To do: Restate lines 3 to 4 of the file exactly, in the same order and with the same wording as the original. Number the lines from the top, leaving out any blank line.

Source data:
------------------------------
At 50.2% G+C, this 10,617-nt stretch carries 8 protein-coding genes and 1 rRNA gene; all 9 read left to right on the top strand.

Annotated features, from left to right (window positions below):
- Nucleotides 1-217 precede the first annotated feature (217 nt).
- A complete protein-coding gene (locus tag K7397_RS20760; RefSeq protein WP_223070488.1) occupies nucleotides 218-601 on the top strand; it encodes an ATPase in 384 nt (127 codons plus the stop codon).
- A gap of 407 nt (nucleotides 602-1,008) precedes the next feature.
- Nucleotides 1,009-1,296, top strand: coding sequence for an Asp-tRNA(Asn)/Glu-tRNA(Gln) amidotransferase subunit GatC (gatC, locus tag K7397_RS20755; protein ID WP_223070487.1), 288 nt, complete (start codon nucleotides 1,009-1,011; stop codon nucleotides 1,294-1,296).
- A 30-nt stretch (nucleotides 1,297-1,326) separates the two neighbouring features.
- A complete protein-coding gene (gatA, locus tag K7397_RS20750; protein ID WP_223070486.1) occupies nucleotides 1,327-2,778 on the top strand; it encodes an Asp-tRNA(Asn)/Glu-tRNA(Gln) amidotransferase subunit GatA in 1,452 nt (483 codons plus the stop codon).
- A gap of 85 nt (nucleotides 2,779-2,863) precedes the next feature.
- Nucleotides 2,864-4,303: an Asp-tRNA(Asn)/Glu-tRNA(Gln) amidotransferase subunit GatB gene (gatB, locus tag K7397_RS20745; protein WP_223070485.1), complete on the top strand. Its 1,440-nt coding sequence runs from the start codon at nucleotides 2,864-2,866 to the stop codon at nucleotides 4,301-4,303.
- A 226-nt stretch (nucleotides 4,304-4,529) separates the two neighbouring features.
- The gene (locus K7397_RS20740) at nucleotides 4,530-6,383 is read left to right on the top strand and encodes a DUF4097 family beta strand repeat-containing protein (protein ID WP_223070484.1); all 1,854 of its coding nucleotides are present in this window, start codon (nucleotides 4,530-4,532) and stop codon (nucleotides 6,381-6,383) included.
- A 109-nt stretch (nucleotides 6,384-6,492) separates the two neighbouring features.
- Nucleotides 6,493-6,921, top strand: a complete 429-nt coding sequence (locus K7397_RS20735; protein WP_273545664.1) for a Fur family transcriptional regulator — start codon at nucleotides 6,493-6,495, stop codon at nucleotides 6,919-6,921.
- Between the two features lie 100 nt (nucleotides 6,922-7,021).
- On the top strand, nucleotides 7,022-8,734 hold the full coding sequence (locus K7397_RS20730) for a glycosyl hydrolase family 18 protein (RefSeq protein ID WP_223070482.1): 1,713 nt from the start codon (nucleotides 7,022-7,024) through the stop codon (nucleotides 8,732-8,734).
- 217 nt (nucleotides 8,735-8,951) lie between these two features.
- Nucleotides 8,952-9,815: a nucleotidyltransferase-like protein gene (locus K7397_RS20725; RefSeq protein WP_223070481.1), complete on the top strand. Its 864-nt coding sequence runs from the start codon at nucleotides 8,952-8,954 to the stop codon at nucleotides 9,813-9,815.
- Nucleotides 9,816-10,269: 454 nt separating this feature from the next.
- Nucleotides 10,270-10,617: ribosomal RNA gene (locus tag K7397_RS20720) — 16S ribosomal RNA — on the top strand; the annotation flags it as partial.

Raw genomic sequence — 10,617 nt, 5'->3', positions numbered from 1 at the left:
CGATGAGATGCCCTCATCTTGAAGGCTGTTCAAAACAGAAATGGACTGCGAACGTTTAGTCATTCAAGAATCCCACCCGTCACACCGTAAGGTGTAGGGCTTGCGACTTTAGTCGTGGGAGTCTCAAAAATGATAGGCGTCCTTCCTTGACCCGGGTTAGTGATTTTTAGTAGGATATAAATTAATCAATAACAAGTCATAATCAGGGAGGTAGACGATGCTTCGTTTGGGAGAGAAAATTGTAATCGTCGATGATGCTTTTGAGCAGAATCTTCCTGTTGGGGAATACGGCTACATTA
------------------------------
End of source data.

- Nucleotides 1-217 precede the first annotated feature (217 nt).
- A complete protein-coding gene (locus tag K7397_RS20760; RefSeq protein WP_223070488.1) occupies nucleotides 218-601 on the top strand; it encodes an ATPase in 384 nt (127 codons plus the stop codon).